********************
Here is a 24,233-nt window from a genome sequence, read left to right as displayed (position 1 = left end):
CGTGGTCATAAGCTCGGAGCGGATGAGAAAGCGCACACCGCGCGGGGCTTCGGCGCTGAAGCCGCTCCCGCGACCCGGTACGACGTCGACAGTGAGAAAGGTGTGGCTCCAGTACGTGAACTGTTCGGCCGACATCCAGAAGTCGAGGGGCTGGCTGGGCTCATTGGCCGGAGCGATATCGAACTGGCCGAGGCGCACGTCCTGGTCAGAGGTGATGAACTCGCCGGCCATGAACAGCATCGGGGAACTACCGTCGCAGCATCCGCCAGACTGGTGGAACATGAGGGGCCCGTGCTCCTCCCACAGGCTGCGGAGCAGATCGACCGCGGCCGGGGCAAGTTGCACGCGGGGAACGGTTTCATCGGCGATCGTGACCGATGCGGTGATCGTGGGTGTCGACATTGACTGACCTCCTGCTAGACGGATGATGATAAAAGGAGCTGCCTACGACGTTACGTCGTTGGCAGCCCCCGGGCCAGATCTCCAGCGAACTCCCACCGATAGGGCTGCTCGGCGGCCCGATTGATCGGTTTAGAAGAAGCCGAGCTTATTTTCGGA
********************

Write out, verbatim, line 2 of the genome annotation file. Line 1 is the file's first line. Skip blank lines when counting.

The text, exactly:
CGTGGTCATAAGCTCGGAGCGGATGAGAAAGCGCACACCGCGCGGGGCTTCGGCGCTGAAGCCGCTCCCGCGACCCGGTACGACGTCGACAGTGAGAAAGGTGTGGCTCCAGTACGTGAACTGTTCGGCCGACATCCAGAAGTCGAGGGGCTGGCTGGGCTCATTGGCCGGAGCGATATCGAACTGGCCGAGGCGCACGTCCTGGTCAGAGGTGATGAACTCGCCGGCCATGAACAGCATCGGGGAACTACCGTCGCAGCATCCGCCAGACTGGTGGAACATGAGGGGCCCGTGCTCCTCCCACAGGCTGCGGAGCAGATCGACCGCGGCCGGGGCAAGTTGCACGCGGGGAACGGTTTCATCGGCGATCGTGACCGATGCGGTGATCGTGGGTGTCGACATTGACTGACCTCCTGCTAGACGGATGATGATAAAAGGAGCTGCCTACGACGTTACGTCGTTGGCAGCCCCCGGGCCAGATCTCCAGCGAACTCCCACCGATAGGGCTGCTCGGCGGCCCGATTGATCGGTTTAGAAGAAGCCGAGCTTATTTTCGGA